Sunday, December 16, 2012


Looking out on the water was one thing Eddie could always remember doing. He had spent a lot of time trying this or that, hanging with this person or that person, but since way back when he was a kid he had the memory of this.
            He would stand under the great bridge watching the swirls come and go on the water's surface, the din of far away cars punctuated by the occasional horn blaring. In summer the wind was cooling, in winter it was biting, but always he loved to watch how it made the water get choppy. He remembered all this and more.
            But most of all, he remembered Susie.
            She had been with him since before he could remember. Their dads were neighbors and childhood friends. They regularly spent holidays at each other’s houses. They learned to ride bikes together. They even got the chicken pox together.
            Their parents always joked that they would get married someday, but Eddie never saw it that way. Sure they had been each other's first kiss, but even that wasn’t anything really special. It was third grade, and Bobby LaTorre had teased him about not having kissed a girl. After school, under the bridge, Susie had grabbed him by the shirt and planted a big wet one right on his lips. Eddie found out later that Bobby had lied only because he really had a crush on Susie himself.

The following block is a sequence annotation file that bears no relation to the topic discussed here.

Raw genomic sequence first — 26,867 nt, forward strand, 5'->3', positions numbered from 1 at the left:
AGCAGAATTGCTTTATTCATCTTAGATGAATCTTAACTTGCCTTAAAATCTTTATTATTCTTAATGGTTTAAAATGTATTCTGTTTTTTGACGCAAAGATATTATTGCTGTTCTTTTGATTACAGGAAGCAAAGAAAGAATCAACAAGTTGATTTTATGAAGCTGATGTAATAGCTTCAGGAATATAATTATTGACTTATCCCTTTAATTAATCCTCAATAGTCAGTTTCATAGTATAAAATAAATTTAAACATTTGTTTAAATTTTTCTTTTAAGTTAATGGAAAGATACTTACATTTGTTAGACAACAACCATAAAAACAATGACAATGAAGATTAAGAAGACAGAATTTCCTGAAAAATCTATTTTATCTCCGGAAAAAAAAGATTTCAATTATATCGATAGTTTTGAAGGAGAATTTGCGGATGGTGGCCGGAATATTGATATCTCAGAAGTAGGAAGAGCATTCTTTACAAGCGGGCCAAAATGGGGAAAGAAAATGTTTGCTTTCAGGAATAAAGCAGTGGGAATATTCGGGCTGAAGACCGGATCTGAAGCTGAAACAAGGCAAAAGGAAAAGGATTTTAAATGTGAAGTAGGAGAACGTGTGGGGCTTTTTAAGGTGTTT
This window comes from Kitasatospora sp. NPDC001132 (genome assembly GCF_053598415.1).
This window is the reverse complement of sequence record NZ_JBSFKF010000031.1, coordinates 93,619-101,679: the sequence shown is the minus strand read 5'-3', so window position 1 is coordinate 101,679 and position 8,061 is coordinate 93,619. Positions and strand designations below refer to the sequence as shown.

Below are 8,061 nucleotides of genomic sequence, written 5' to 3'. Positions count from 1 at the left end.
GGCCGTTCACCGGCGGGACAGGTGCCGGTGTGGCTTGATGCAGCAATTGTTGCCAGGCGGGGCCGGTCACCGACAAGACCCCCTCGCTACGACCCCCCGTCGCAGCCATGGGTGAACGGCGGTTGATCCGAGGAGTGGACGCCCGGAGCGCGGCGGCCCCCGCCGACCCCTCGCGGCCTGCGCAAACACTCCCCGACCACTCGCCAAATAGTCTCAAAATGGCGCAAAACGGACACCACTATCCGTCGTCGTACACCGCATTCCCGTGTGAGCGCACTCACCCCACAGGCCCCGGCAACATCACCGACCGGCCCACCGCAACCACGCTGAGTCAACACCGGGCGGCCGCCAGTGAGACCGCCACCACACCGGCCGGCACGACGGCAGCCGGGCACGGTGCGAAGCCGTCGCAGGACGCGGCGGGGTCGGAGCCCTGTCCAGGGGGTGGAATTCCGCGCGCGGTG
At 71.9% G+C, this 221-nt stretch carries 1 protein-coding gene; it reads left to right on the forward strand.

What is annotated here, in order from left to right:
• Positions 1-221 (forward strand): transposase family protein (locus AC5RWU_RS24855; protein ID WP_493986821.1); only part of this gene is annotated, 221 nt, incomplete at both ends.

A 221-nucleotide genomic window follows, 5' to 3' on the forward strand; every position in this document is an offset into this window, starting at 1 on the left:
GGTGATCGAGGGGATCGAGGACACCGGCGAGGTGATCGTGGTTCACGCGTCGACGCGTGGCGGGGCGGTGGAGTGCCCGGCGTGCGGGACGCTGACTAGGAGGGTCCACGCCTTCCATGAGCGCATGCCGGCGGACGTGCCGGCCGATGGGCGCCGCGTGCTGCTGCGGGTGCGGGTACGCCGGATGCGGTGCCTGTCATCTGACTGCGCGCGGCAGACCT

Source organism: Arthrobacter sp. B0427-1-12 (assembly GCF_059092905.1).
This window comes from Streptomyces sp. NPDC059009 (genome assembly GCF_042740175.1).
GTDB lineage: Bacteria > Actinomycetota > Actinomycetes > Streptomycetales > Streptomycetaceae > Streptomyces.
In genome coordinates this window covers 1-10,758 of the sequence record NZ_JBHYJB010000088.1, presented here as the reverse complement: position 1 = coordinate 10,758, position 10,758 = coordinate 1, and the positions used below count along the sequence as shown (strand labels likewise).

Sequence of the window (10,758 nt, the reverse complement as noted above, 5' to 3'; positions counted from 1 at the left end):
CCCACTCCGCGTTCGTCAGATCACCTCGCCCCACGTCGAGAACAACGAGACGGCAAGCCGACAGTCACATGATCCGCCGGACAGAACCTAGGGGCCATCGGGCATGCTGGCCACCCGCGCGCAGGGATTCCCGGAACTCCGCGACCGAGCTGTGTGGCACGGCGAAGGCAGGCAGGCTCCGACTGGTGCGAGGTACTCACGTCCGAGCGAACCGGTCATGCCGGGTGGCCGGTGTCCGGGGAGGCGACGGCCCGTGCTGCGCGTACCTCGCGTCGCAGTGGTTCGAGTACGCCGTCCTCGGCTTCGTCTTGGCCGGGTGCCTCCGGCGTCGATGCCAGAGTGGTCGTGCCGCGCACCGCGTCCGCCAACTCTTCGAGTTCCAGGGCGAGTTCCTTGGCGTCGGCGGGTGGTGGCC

Nah, to Eddie she was more of a sister, a twin almost. Throughout junior high and high school, they had dated other people. He actually lost his virginity to her cousin Michelle, Susie to his cousin Tony. Senior year had found both of them single though, so they were each other's prom date so the other didn’t have to go stag. They both had decided to ditch the prom towards the end and instead spent the night talking down by the river until they watched the sun come up over the city skyline.
            Eddie remembered one summer, the one between fourth and fifth grade, he had decided to take up collecting insects. He had caught a few moths and butterflies, carefully displaying them on a tray, each one suspended by a single pin piercing through it. When he had shown it to Susie, she was so appalled she knocked it out of his hands and ran away crying, telling him to go away. He immediately threw the whole set away. Those two weeks she went without talking to him after that were two of the longest weeks of his life.
            As he stood there staring out over the water, watching the surface dance as the current fought the wind, more and more memories came flooding back to him. As tears started rolling down his cheeks, he chuckled to himself.
            You never really did miss someone until they were gone.

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